Violent Dissent in Greece

by Alexandros Stavrakas
from The Guardian

In a few weeks, Greece will commemorate the “December events”, which began last year when a police officer killed a young boy in Exarhia, an area that’s been described as a semi-ghetto of leftist dissidents and anarchists in the centre of Athens. Following this event, weeks of protests ensued and from there began a trajectory of decline on many levels of society, which ended with the fall of the undoubtedly inadequate government. Then, just three weeks on from the victorious election of a new government, and a wave of grassroots terrorism was making headlines. This was, apparently, unprecedented: it is said that never before had there been a substantial wave of terrorist activities during the honeymoon of a new government.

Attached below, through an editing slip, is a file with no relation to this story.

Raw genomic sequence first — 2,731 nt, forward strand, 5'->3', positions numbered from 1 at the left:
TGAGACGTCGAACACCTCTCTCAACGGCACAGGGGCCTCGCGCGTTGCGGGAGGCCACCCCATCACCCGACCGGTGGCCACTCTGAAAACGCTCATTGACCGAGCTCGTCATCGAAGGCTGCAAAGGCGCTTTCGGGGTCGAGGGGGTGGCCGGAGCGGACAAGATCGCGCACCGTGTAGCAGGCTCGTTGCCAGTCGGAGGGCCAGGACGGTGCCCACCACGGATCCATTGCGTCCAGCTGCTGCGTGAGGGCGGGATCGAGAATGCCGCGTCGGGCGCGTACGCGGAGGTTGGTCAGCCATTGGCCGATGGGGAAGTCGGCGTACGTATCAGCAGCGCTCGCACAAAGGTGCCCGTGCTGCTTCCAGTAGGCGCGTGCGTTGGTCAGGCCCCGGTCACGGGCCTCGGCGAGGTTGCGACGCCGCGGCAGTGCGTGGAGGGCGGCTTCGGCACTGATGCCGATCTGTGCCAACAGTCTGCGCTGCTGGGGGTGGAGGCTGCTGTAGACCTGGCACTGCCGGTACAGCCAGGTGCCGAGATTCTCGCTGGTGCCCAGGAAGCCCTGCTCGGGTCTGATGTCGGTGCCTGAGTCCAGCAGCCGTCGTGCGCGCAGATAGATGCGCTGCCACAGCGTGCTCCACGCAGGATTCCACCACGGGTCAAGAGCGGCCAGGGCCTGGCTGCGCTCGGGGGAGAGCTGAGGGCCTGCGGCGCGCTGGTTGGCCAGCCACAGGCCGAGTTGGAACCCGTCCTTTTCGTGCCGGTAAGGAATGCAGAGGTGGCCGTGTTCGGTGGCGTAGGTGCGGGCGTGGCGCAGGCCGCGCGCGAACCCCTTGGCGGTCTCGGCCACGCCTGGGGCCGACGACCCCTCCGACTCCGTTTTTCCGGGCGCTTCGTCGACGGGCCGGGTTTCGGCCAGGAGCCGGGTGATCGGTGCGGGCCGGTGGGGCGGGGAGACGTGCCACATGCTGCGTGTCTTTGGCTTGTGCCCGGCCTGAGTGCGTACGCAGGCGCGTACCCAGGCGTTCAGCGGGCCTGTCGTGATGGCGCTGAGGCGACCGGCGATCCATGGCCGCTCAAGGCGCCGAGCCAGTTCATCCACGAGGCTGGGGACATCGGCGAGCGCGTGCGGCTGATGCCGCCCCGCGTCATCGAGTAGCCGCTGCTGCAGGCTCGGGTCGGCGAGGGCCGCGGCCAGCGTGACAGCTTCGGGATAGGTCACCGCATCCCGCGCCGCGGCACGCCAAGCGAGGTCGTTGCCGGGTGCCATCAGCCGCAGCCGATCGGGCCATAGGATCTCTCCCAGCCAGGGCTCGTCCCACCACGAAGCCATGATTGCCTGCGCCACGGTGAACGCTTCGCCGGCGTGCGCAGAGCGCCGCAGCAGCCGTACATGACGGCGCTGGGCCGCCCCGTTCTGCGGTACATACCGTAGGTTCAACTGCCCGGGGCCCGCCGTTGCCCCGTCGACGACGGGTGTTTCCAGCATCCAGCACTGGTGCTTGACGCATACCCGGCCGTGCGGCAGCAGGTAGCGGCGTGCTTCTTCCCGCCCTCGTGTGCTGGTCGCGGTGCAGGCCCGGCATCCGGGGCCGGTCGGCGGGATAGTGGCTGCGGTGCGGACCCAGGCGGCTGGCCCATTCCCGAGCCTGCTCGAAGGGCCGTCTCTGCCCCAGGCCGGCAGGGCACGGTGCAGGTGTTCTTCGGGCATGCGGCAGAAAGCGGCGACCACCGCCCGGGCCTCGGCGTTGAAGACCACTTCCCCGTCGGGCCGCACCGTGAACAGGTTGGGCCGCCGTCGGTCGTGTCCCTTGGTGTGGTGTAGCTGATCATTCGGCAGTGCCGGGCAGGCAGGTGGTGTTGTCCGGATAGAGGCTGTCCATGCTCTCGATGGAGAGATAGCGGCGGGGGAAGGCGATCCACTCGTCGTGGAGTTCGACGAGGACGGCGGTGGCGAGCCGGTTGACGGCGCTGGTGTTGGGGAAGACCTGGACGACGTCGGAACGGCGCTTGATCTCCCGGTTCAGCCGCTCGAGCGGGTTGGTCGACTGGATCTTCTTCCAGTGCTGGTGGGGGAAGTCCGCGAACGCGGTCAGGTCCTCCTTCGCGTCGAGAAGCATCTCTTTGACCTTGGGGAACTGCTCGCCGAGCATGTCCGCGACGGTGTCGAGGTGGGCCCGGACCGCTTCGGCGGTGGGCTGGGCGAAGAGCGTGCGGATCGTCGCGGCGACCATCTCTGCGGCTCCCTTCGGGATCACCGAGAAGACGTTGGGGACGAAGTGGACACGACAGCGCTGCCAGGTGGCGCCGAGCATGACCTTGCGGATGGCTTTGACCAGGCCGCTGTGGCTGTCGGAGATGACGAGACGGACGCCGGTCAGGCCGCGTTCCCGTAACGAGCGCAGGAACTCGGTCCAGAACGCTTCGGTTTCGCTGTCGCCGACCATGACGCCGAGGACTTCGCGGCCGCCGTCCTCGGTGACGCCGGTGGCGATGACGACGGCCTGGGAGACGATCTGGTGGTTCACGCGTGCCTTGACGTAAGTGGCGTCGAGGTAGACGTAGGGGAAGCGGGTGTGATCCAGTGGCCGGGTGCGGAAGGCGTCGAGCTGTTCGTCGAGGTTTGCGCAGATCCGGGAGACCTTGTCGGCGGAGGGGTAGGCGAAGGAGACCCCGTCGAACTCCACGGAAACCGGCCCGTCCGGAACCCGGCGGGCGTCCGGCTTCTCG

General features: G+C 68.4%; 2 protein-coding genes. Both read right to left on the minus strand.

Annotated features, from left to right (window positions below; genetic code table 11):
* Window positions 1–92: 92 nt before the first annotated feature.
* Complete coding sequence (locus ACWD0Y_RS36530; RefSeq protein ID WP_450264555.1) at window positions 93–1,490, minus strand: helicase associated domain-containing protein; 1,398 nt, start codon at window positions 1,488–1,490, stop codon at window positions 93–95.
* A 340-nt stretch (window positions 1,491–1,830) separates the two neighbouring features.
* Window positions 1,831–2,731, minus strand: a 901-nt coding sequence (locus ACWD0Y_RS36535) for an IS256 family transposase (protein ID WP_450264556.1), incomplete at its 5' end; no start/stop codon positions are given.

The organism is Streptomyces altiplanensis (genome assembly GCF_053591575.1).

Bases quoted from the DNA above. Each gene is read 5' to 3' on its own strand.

And, yet, there is nothing really surprising about it. For, despite their – quite substantial – differences, the terrorists, smaller parties, a large number of political analysts, and an even larger number of intellectuals, all agree: nothing has really changed. Neo-liberalism and capitalism are here to stay. The only promise that the new government seems to bring is that it will have a human face. Far from being a bombastic cliche, this, of course, translates into policies: a larger welfare state, more justice, less privileges for the privileged, fairer distribution of wealth etc. But instead of a friendly version of an explicitly exploitative and fundamentally unjust system, the radical left wants to negotiate the system itself. more

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